The Disappearances and Murders of Indigenous Womxn !
Report back from Ferguson
This is a new generation of justice seekers, they are makers of history, not appendages to it
By Chris Tinson | @dahktin
The teaching, writing, mentoring grind has been full but rewarding. A couple of weeks ago I was able to travel with a group of students from my college to Ferguson to do some solidarity work down there. We connected with a range of youth, students, other out-of-town activists, elders, and organizers. Some of the local folk were connected to the Organization for Black Struggle, the St. Louis-based group that anchored many of the events at #FergusonOctober. Many others were just young people, fed-up and in the streets. Some were calling themselves Millennial Activists United, Tribe X, Lost/Found Voices, etc. They were poets, writers, students who’ve paused their education to struggle, workers who lost their jobs as a result…
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Dear White People…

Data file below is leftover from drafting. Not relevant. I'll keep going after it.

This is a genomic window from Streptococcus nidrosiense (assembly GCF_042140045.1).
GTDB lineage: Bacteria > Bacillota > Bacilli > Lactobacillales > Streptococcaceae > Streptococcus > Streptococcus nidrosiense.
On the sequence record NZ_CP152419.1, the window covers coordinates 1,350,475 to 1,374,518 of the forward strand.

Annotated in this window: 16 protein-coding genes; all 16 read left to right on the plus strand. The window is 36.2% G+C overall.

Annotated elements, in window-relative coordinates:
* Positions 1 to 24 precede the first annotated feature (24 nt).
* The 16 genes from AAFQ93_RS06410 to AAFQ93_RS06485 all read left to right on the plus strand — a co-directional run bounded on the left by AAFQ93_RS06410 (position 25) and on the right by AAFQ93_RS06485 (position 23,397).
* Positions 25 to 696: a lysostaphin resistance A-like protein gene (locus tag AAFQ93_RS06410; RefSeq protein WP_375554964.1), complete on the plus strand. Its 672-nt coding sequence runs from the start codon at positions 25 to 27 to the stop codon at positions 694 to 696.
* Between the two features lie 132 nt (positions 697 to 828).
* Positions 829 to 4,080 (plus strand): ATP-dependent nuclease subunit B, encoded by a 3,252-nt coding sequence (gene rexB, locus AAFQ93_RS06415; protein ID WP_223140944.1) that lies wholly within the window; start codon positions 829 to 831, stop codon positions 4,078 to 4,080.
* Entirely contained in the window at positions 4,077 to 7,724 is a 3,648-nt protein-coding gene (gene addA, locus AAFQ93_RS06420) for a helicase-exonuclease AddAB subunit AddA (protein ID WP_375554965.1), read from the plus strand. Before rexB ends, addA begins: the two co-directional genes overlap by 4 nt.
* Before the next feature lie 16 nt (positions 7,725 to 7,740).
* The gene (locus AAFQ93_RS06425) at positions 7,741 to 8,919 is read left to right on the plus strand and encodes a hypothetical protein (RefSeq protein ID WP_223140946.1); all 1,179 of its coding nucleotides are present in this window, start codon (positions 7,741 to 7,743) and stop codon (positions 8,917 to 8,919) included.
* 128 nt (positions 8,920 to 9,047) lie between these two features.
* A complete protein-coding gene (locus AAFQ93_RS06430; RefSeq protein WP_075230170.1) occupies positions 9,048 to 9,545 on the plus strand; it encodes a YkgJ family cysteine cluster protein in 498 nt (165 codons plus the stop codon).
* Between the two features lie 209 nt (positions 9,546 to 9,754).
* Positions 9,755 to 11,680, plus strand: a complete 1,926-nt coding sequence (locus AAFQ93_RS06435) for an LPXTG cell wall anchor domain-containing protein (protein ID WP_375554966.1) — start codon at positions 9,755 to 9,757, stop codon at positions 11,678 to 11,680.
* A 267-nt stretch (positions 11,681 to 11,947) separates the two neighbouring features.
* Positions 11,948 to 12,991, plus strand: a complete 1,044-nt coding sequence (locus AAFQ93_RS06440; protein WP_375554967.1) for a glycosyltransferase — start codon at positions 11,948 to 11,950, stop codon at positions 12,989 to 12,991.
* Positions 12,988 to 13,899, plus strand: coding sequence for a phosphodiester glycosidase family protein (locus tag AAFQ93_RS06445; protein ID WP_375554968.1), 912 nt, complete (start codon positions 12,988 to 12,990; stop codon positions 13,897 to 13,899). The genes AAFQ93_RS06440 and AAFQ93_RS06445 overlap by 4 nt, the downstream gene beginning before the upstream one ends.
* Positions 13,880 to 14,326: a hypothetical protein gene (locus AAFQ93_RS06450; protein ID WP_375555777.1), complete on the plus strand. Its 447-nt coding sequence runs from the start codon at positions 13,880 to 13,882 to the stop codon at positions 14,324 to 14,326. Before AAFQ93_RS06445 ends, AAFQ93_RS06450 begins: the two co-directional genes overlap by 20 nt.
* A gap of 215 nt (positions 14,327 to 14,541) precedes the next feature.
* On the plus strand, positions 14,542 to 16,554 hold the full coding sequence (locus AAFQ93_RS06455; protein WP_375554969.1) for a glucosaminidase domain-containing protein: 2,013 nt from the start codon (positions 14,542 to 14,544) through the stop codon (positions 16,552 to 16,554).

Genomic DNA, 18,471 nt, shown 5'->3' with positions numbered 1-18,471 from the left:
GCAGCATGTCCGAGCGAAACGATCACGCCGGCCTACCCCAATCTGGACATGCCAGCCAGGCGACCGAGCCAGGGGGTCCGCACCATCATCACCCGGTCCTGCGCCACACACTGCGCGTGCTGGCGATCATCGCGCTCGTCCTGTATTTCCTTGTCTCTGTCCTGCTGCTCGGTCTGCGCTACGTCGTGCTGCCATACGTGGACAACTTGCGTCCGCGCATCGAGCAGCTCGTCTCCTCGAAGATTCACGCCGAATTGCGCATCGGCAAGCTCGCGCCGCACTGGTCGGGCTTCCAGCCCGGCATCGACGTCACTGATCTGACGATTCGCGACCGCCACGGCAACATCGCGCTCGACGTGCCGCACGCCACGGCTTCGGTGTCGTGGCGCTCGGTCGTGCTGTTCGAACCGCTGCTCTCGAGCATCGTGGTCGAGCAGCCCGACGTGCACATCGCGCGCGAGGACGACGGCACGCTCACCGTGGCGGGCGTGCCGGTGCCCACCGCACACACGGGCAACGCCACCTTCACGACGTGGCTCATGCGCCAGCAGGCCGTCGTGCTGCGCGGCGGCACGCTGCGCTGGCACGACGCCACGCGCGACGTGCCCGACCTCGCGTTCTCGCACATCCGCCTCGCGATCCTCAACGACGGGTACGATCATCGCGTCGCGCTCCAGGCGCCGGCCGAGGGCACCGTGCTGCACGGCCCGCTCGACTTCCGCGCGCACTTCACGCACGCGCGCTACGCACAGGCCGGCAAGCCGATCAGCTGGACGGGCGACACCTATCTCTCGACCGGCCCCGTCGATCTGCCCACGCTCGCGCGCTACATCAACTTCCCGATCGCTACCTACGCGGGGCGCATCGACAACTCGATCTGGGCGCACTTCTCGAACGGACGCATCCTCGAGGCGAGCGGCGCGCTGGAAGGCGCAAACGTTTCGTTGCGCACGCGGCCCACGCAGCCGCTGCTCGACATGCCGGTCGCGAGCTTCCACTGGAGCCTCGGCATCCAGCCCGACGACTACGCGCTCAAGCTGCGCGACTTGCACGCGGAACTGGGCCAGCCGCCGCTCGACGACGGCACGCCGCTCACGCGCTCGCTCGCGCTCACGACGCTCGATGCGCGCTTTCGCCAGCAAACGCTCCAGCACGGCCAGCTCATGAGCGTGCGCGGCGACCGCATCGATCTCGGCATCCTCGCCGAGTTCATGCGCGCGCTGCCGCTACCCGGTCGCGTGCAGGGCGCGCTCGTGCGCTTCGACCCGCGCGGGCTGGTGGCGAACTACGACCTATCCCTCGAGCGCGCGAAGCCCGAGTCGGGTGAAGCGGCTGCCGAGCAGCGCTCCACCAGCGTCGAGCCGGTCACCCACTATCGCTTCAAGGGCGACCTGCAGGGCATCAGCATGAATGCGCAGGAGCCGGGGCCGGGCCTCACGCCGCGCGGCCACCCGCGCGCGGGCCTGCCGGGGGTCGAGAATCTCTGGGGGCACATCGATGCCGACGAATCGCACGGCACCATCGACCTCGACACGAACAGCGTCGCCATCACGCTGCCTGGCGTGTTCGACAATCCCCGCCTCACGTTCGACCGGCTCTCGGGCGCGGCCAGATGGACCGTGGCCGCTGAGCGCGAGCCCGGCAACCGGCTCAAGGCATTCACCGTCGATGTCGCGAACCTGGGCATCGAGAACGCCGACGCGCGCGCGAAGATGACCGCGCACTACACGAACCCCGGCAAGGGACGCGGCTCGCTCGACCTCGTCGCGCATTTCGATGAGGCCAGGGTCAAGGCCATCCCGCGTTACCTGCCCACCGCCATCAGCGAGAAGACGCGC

Dear White People (or should I say Queridos Gringos/Gabachos),
Let me begin by saying it is completely natural that you would find yourself attracted to The Day of The Dead. This indigenous holiday from Mexico celebrates the loving connection between the living and our departed loved ones that is so deeply missing in Western culture. Who wouldn’t feel moved by intricately and lovingly built altars, beautifully painted skull faces, waterfalls of marigold flowers, fragrant sweet breads and delicious meals for those whom we miss sharing our earthly lives. I understand. Many cultures from around the world celebrate these things, and many of them at this time of year. As a woman whose Latin@ heritage is Puerto Rican, I have grown up in California, seeing this ritual all my life and feeling the ancestral kinship to this reverent, prayerful honoring of the departed.
Let me continue by saying that it is…
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